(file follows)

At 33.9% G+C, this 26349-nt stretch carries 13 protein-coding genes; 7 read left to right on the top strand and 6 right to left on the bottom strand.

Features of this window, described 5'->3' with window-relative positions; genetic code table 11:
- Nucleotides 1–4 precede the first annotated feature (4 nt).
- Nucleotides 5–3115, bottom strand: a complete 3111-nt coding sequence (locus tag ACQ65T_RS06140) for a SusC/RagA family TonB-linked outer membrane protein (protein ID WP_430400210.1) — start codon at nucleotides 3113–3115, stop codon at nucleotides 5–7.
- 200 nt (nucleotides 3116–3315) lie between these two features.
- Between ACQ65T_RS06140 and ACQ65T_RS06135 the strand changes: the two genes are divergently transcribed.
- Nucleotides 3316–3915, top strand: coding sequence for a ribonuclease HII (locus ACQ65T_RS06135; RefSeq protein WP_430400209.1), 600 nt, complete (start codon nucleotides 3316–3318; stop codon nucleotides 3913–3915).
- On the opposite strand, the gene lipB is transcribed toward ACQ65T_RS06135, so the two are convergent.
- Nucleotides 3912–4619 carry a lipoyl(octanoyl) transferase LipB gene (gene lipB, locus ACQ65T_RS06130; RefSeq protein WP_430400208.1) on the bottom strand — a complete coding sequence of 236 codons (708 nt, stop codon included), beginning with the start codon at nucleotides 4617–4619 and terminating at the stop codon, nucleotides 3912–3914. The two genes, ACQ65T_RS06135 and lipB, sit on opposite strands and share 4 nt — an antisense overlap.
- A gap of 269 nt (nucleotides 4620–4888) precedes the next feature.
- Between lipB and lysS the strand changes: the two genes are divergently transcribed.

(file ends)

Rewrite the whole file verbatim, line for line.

At 33.9% G+C, this 26349-nt stretch carries 13 protein-coding genes; 7 read left to right on the top strand and 6 right to left on the bottom strand.

Features of this window, described 5'->3' with window-relative positions; genetic code table 11:
- Nucleotides 1–4 precede the first annotated feature (4 nt).
- Nucleotides 5–3115, bottom strand: a complete 3111-nt coding sequence (locus tag ACQ65T_RS06140) for a SusC/RagA family TonB-linked outer membrane protein (protein ID WP_430400210.1) — start codon at nucleotides 3113–3115, stop codon at nucleotides 5–7.
- 200 nt (nucleotides 3116–3315) lie between these two features.
- Between ACQ65T_RS06140 and ACQ65T_RS06135 the strand changes: the two genes are divergently transcribed.
- Nucleotides 3316–3915, top strand: coding sequence for a ribonuclease HII (locus ACQ65T_RS06135; RefSeq protein WP_430400209.1), 600 nt, complete (start codon nucleotides 3316–3318; stop codon nucleotides 3913–3915).
- On the opposite strand, the gene lipB is transcribed toward ACQ65T_RS06135, so the two are convergent.
- Nucleotides 3912–4619 carry a lipoyl(octanoyl) transferase LipB gene (gene lipB, locus ACQ65T_RS06130; RefSeq protein WP_430400208.1) on the bottom strand — a complete coding sequence of 236 codons (708 nt, stop codon included), beginning with the start codon at nucleotides 4617–4619 and terminating at the stop codon, nucleotides 3912–3914. The two genes, ACQ65T_RS06135 and lipB, sit on opposite strands and share 4 nt — an antisense overlap.
- A gap of 269 nt (nucleotides 4620–4888) precedes the next feature.
- Between lipB and lysS the strand changes: the two genes are divergently transcribed.